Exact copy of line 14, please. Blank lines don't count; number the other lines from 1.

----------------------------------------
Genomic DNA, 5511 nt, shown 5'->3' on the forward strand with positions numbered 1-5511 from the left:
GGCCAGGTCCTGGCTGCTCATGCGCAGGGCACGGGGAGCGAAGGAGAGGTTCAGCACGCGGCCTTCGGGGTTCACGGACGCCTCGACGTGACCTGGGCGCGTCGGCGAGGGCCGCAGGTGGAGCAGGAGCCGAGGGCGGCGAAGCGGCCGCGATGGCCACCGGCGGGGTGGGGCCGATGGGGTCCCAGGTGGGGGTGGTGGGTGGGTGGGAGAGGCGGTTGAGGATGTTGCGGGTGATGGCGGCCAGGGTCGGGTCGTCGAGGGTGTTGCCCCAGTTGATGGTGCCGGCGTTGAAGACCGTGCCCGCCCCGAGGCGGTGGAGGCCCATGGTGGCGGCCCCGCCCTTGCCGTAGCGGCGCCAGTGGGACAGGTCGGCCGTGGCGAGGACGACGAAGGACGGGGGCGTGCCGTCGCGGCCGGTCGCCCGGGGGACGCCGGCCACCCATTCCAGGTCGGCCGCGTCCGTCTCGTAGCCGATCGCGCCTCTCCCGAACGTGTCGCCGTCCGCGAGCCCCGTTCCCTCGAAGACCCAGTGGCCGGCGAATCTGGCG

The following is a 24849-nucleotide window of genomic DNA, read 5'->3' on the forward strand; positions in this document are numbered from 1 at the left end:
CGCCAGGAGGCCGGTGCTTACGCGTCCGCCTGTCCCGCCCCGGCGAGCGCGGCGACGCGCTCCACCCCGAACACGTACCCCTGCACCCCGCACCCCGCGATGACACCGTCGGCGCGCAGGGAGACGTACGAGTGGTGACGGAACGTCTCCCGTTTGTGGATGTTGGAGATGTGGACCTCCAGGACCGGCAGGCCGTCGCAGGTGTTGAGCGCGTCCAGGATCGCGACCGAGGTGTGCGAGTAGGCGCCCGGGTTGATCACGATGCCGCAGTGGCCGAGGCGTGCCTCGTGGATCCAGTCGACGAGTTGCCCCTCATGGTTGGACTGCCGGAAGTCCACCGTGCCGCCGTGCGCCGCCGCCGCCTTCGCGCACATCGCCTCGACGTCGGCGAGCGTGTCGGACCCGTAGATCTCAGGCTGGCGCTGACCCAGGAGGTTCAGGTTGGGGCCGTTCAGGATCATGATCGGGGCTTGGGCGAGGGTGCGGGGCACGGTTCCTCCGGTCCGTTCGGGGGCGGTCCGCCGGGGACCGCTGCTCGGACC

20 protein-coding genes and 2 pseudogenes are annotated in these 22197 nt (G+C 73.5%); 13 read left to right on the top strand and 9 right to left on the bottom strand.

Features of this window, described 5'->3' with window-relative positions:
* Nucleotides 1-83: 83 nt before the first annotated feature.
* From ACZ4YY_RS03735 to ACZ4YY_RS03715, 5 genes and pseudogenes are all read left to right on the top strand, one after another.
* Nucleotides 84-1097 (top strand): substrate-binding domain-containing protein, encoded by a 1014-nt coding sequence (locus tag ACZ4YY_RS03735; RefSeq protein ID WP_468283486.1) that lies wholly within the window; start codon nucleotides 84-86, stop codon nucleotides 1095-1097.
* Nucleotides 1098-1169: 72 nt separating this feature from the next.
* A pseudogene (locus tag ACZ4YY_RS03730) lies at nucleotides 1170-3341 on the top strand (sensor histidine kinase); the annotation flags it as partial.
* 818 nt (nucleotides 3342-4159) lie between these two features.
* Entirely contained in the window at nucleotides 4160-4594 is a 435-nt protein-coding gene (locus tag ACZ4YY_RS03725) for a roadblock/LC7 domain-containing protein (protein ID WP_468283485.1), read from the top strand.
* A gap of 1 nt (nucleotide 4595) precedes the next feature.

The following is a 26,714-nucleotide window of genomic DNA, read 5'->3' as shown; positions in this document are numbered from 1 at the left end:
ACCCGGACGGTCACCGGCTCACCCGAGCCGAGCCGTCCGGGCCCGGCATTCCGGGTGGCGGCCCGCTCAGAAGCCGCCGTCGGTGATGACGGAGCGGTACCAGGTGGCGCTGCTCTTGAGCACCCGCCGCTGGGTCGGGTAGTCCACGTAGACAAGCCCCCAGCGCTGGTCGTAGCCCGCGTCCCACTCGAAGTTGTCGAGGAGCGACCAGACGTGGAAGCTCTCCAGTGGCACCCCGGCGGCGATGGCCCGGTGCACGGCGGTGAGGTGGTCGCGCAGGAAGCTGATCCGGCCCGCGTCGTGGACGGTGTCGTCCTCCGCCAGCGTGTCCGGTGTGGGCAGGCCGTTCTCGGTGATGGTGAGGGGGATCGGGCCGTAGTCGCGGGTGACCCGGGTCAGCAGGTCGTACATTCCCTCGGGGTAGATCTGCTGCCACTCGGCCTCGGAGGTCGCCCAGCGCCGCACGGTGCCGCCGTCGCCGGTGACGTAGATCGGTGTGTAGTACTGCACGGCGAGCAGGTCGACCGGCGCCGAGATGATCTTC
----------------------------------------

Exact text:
* A gap of 1 nt (nucleotide 4595) precedes the next feature.